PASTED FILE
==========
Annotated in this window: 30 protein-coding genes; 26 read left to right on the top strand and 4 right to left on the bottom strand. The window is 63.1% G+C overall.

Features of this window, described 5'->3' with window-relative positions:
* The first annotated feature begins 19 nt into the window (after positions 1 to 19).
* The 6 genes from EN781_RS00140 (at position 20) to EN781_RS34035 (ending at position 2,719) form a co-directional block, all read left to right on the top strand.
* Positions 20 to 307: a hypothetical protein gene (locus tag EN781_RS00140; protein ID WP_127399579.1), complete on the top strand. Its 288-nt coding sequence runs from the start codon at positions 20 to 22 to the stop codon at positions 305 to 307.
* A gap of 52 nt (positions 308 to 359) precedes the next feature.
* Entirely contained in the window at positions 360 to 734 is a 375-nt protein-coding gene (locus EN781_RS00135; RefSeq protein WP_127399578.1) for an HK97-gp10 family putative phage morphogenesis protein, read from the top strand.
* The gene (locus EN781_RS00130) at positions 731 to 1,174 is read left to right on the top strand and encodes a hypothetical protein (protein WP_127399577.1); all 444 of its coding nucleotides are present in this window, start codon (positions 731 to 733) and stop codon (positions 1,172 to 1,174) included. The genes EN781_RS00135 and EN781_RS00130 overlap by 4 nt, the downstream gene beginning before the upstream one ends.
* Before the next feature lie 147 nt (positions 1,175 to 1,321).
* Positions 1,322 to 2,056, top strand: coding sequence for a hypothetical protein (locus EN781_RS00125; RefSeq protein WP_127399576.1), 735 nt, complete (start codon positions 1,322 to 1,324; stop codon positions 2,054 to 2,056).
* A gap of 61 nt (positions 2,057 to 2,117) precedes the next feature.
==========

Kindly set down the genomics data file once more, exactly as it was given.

Annotated in this window: 30 protein-coding genes; 26 read left to right on the top strand and 4 right to left on the bottom strand. The window is 63.1% G+C overall.

Features of this window, described 5'->3' with window-relative positions:
* The first annotated feature begins 19 nt into the window (after positions 1 to 19).
* The 6 genes from EN781_RS00140 (at position 20) to EN781_RS34035 (ending at position 2,719) form a co-directional block, all read left to right on the top strand.
* Positions 20 to 307: a hypothetical protein gene (locus tag EN781_RS00140; protein ID WP_127399579.1), complete on the top strand. Its 288-nt coding sequence runs from the start codon at positions 20 to 22 to the stop codon at positions 305 to 307.
* A gap of 52 nt (positions 308 to 359) precedes the next feature.
* Entirely contained in the window at positions 360 to 734 is a 375-nt protein-coding gene (locus EN781_RS00135; RefSeq protein WP_127399578.1) for an HK97-gp10 family putative phage morphogenesis protein, read from the top strand.
* The gene (locus EN781_RS00130) at positions 731 to 1,174 is read left to right on the top strand and encodes a hypothetical protein (protein WP_127399577.1); all 444 of its coding nucleotides are present in this window, start codon (positions 731 to 733) and stop codon (positions 1,172 to 1,174) included. The genes EN781_RS00135 and EN781_RS00130 overlap by 4 nt, the downstream gene beginning before the upstream one ends.
* Before the next feature lie 147 nt (positions 1,175 to 1,321).
* Positions 1,322 to 2,056, top strand: coding sequence for a hypothetical protein (locus EN781_RS00125; RefSeq protein WP_127399576.1), 735 nt, complete (start codon positions 1,322 to 1,324; stop codon positions 2,054 to 2,056).
* A gap of 61 nt (positions 2,057 to 2,117) precedes the next feature.